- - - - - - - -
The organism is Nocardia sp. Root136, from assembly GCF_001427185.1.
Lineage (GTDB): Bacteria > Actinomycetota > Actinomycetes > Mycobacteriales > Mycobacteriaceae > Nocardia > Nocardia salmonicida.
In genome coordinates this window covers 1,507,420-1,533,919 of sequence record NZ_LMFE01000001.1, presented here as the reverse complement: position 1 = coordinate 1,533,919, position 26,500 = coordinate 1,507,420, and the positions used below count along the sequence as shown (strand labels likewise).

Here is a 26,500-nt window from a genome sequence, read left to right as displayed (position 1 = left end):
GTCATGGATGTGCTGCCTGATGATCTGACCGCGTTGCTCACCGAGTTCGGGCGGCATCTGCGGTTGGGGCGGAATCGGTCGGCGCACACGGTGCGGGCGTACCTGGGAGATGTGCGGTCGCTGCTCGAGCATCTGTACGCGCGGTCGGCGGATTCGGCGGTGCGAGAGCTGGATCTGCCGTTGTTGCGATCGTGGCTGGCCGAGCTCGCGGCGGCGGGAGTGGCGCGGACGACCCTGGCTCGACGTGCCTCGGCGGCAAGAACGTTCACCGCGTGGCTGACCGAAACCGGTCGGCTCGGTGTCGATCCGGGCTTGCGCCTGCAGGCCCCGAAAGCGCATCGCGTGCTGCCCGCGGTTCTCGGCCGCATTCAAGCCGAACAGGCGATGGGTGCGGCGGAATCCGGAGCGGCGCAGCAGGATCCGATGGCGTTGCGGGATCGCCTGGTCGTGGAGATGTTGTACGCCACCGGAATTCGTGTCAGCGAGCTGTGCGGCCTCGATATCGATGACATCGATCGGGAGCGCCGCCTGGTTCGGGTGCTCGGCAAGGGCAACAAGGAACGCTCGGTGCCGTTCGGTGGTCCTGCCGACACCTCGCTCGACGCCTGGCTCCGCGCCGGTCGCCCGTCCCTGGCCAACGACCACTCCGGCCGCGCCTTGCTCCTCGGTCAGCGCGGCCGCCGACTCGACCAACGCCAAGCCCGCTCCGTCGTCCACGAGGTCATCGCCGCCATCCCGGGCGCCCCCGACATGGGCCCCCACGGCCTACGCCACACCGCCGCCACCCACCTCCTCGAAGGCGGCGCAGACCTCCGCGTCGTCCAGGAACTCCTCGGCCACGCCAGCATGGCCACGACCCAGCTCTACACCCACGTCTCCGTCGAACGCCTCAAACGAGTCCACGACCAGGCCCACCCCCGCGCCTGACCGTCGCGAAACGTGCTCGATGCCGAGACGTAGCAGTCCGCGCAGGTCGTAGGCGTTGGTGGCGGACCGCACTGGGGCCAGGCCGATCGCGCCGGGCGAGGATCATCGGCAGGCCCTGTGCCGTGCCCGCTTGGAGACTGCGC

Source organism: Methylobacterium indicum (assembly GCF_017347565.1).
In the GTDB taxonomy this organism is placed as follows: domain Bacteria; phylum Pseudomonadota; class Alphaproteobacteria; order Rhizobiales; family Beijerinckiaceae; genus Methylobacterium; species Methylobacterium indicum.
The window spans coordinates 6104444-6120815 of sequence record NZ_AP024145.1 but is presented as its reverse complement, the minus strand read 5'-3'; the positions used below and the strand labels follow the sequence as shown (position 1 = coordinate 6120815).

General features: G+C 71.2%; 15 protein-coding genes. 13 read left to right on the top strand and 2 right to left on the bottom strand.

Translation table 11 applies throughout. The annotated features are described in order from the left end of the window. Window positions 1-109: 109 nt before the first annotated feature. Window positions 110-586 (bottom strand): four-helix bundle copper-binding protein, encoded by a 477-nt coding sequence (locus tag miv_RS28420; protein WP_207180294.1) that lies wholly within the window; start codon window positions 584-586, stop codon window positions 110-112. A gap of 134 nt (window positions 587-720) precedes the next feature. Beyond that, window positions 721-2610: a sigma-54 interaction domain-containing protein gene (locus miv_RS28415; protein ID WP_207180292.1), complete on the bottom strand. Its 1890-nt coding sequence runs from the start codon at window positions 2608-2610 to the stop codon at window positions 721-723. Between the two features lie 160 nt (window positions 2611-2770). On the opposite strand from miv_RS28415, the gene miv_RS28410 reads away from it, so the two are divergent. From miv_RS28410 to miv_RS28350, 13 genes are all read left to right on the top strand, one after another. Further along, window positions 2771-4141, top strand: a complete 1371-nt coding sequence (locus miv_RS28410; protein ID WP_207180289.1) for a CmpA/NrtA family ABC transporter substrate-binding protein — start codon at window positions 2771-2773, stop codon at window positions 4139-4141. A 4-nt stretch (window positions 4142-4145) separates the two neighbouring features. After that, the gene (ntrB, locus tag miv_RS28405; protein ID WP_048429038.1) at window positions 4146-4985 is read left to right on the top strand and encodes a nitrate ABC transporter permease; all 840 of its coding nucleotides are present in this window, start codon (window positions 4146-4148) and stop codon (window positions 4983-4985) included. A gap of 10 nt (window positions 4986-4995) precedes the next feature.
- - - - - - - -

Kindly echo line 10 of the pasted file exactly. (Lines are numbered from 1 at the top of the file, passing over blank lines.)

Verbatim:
Translation table 11 applies throughout. The annotated features are described in order from the left end of the window. Window positions 1-109: 109 nt before the first annotated feature. Window positions 110-586 (bottom strand): four-helix bundle copper-binding protein, encoded by a 477-nt coding sequence (locus tag miv_RS28420; protein WP_207180294.1) that lies wholly within the window; start codon window positions 584-586, stop codon window positions 110-112. A gap of 134 nt (window positions 587-720) precedes the next feature. Beyond that, window positions 721-2610: a sigma-54 interaction domain-containing protein gene (locus miv_RS28415; protein ID WP_207180292.1), complete on the bottom strand. Its 1890-nt coding sequence runs from the start codon at window positions 2608-2610 to the stop codon at window positions 721-723. Between the two features lie 160 nt (window positions 2611-2770). On the opposite strand from miv_RS28415, the gene miv_RS28410 reads away from it, so the two are divergent. From miv_RS28410 to miv_RS28350, 13 genes are all read left to right on the top strand, one after another. Further along, window positions 2771-4141, top strand: a complete 1371-nt coding sequence (locus miv_RS28410; protein ID WP_207180289.1) for a CmpA/NrtA family ABC transporter substrate-binding protein — start codon at window positions 2771-2773, stop codon at window positions 4139-4141. A 4-nt stretch (window positions 4142-4145) separates the two neighbouring features. After that, the gene (ntrB, locus tag miv_RS28405; protein ID WP_048429038.1) at window positions 4146-4985 is read left to right on the top strand and encodes a nitrate ABC transporter permease; all 840 of its coding nucleotides are present in this window, start codon (window positions 4146-4148) and stop codon (window positions 4983-4985) included. A gap of 10 nt (window positions 4986-4995) precedes the next feature.